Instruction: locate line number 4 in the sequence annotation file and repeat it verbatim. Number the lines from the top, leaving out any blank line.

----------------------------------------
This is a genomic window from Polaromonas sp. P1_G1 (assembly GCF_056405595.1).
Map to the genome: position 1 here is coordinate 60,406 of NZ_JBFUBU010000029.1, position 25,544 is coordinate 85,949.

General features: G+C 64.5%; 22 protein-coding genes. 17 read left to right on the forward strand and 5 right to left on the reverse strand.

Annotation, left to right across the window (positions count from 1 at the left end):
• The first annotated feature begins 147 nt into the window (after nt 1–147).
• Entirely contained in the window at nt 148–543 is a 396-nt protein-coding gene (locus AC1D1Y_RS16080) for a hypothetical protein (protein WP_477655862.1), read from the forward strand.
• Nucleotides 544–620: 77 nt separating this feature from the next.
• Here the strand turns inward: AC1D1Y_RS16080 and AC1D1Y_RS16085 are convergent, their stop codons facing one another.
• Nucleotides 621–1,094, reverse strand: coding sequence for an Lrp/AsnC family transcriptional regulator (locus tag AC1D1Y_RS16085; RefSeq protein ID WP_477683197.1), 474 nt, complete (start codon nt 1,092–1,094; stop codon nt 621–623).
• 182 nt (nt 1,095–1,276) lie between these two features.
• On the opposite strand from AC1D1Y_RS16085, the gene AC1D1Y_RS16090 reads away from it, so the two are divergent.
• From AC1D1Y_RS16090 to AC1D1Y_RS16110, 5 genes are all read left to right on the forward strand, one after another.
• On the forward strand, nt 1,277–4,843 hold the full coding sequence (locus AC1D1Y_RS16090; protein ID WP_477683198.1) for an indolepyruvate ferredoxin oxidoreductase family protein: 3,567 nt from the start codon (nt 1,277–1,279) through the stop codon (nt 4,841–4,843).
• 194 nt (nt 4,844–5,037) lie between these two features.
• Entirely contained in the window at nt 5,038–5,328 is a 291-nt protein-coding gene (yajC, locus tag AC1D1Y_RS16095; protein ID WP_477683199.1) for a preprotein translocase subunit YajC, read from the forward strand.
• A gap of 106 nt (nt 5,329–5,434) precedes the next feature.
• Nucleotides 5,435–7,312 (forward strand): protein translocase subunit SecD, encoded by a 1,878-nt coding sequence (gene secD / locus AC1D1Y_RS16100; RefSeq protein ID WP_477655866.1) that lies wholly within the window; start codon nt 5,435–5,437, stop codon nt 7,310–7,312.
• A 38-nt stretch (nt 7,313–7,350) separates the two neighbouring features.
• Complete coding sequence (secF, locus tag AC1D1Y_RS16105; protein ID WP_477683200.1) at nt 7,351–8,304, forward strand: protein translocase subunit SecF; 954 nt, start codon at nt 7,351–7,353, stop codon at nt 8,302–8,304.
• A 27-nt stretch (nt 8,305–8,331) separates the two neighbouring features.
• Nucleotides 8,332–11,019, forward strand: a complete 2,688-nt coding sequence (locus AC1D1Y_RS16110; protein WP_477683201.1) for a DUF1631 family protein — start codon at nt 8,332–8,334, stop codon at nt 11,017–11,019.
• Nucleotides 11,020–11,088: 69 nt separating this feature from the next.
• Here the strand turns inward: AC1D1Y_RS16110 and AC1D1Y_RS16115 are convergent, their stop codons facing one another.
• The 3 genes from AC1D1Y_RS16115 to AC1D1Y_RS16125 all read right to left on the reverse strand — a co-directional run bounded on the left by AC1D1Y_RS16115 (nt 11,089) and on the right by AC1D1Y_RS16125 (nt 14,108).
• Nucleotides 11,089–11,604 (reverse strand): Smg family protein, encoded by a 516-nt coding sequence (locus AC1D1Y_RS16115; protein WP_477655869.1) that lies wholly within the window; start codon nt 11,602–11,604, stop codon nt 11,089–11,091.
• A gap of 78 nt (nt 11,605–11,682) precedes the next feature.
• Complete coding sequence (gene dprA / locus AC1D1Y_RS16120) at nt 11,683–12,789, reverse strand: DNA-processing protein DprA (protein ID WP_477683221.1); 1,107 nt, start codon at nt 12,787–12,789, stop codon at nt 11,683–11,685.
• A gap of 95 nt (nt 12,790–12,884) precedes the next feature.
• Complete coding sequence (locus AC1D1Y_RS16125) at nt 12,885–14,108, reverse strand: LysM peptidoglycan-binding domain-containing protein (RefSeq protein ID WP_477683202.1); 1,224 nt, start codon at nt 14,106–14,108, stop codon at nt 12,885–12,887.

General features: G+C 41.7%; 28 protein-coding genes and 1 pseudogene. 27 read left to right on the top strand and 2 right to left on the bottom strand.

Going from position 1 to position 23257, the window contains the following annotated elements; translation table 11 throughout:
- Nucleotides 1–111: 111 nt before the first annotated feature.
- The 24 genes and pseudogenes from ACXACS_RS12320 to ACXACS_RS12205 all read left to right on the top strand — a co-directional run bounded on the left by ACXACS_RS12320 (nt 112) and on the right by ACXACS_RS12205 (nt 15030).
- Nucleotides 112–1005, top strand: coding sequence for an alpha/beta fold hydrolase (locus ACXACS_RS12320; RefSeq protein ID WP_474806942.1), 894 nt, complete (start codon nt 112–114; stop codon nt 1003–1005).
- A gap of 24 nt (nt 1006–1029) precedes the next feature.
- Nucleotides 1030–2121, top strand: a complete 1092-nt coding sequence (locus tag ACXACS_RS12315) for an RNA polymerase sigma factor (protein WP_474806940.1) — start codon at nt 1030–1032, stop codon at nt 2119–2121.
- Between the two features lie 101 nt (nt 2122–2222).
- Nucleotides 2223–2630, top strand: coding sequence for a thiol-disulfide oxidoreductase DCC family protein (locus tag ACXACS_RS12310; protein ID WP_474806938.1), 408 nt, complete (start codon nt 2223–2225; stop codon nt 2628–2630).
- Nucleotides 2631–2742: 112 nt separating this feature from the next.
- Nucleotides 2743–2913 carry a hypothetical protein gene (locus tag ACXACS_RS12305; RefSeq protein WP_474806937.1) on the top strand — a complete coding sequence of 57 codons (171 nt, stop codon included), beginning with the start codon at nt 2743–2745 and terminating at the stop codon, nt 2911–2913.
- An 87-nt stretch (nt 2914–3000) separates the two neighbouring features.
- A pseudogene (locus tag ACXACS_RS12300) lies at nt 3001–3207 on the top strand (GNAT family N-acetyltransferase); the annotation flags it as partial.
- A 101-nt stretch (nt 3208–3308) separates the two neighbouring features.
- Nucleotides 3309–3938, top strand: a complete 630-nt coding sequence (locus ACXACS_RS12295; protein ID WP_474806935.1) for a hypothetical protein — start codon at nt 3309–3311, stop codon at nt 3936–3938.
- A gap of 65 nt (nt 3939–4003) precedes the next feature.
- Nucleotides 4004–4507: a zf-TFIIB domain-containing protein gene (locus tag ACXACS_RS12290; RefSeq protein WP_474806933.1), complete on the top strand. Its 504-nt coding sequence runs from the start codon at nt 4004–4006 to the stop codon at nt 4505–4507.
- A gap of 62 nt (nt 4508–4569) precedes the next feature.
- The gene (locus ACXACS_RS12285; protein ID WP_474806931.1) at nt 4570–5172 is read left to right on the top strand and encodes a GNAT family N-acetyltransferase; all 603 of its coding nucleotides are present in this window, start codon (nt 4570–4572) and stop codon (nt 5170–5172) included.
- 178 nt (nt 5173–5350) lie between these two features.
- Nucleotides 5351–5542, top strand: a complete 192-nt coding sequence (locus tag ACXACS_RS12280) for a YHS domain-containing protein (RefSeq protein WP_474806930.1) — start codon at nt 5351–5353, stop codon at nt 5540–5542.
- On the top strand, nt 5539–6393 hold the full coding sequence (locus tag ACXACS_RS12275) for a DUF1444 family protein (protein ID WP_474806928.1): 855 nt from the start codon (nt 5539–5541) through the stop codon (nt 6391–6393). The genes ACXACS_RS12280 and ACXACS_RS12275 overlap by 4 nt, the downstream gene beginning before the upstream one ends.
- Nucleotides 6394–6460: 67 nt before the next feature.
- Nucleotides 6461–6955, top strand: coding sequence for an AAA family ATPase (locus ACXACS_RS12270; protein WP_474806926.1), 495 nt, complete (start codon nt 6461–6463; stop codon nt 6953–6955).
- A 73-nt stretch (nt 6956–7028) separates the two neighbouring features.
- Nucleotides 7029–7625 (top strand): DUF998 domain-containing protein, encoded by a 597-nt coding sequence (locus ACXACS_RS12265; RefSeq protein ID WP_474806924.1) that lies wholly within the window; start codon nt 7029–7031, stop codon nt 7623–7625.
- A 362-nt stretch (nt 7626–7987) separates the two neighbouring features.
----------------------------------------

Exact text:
Annotation, left to right across the window (positions count from 1 at the left end):